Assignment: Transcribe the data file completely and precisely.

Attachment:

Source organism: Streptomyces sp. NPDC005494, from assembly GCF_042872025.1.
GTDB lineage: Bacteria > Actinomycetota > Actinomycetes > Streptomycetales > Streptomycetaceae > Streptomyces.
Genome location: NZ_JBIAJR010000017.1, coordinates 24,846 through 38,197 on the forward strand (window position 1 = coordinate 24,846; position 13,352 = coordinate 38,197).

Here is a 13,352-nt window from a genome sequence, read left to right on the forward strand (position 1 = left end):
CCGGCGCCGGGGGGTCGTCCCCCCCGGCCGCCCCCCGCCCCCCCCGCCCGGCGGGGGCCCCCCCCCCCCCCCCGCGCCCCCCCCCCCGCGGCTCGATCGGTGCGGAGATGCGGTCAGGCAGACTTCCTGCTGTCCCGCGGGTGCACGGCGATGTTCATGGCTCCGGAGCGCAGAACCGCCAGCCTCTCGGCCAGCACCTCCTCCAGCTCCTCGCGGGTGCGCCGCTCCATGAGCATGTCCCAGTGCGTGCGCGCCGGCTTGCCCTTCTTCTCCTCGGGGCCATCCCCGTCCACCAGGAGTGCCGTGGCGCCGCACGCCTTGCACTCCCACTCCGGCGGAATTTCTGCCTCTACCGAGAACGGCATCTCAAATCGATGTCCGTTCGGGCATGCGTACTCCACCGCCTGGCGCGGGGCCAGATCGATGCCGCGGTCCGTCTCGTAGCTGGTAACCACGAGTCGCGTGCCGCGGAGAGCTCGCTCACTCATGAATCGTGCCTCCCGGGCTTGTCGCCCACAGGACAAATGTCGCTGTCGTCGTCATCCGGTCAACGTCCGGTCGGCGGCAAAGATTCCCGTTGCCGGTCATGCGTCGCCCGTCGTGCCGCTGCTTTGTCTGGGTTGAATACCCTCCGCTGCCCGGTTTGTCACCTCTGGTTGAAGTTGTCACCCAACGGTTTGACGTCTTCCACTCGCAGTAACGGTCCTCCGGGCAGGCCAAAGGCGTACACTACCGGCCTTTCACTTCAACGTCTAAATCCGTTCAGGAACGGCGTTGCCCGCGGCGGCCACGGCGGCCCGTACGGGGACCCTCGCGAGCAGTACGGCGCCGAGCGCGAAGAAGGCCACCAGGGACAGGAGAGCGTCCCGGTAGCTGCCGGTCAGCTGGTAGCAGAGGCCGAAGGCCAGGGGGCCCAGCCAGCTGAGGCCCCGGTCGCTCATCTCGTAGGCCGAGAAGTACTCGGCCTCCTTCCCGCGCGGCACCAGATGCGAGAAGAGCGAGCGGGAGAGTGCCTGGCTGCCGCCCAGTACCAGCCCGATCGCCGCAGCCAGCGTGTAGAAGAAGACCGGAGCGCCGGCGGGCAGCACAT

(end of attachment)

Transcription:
Source organism: Streptomyces sp. NPDC005494, from assembly GCF_042872025.1.
GTDB lineage: Bacteria > Actinomycetota > Actinomycetes > Streptomycetales > Streptomycetaceae > Streptomyces.
Genome location: NZ_JBIAJR010000017.1, coordinates 24,846 through 38,197 on the forward strand (window position 1 = coordinate 24,846; position 13,352 = coordinate 38,197).

Here is a 13,352-nt window from a genome sequence, read left to right on the forward strand (position 1 = left end):
CCGGCGCCGGGGGGTCGTCCCCCCCGGCCGCCCCCCGCCCCCCCCGCCCGGCGGGGGCCCCCCCCCCCCCCCCGCGCCCCCCCCCCCGCGGCTCGATCGGTGCGGAGATGCGGTCAGGCAGACTTCCTGCTGTCCCGCGGGTGCACGGCGATGTTCATGGCTCCGGAGCGCAGAACCGCCAGCCTCTCGGCCAGCACCTCCTCCAGCTCCTCGCGGGTGCGCCGCTCCATGAGCATGTCCCAGTGCGTGCGCGCCGGCTTGCCCTTCTTCTCCTCGGGGCCATCCCCGTCCACCAGGAGTGCCGTGGCGCCGCACGCCTTGCACTCCCACTCCGGCGGAATTTCTGCCTCTACCGAGAACGGCATCTCAAATCGATGTCCGTTCGGGCATGCGTACTCCACCGCCTGGCGCGGGGCCAGATCGATGCCGCGGTCCGTCTCGTAGCTGGTAACCACGAGTCGCGTGCCGCGGAGAGCTCGCTCACTCATGAATCGTGCCTCCCGGGCTTGTCGCCCACAGGACAAATGTCGCTGTCGTCGTCATCCGGTCAACGTCCGGTCGGCGGCAAAGATTCCCGTTGCCGGTCATGCGTCGCCCGTCGTGCCGCTGCTTTGTCTGGGTTGAATACCCTCCGCTGCCCGGTTTGTCACCTCTGGTTGAAGTTGTCACCCAACGGTTTGACGTCTTCCACTCGCAGTAACGGTCCTCCGGGCAGGCCAAAGGCGTACACTACCGGCCTTTCACTTCAACGTCTAAATCCGTTCAGGAACGGCGTTGCCCGCGGCGGCCACGGCGGCCCGTACGGGGACCCTCGCGAGCAGTACGGCGCCGAGCGCGAAGAAGGCCACCAGGGACAGGAGAGCGTCCCGGTAGCTGCCGGTCAGCTGGTAGCAGAGGCCGAAGGCCAGGGGGCCCAGCCAGCTGAGGCCCCGGTCGCTCATCTCGTAGGCCGAGAAGTACTCGGCCTCCTTCCCGCGCGGCACCAGATGCGAGAAGAGCGAGCGGGAGAGTGCCTGGCTGCCGCCCAGTACCAGCCCGATCGCCGCAGCCAGCGTGTAGAAGAAGACCGGAGCGCCGGCGGGCAGCACAT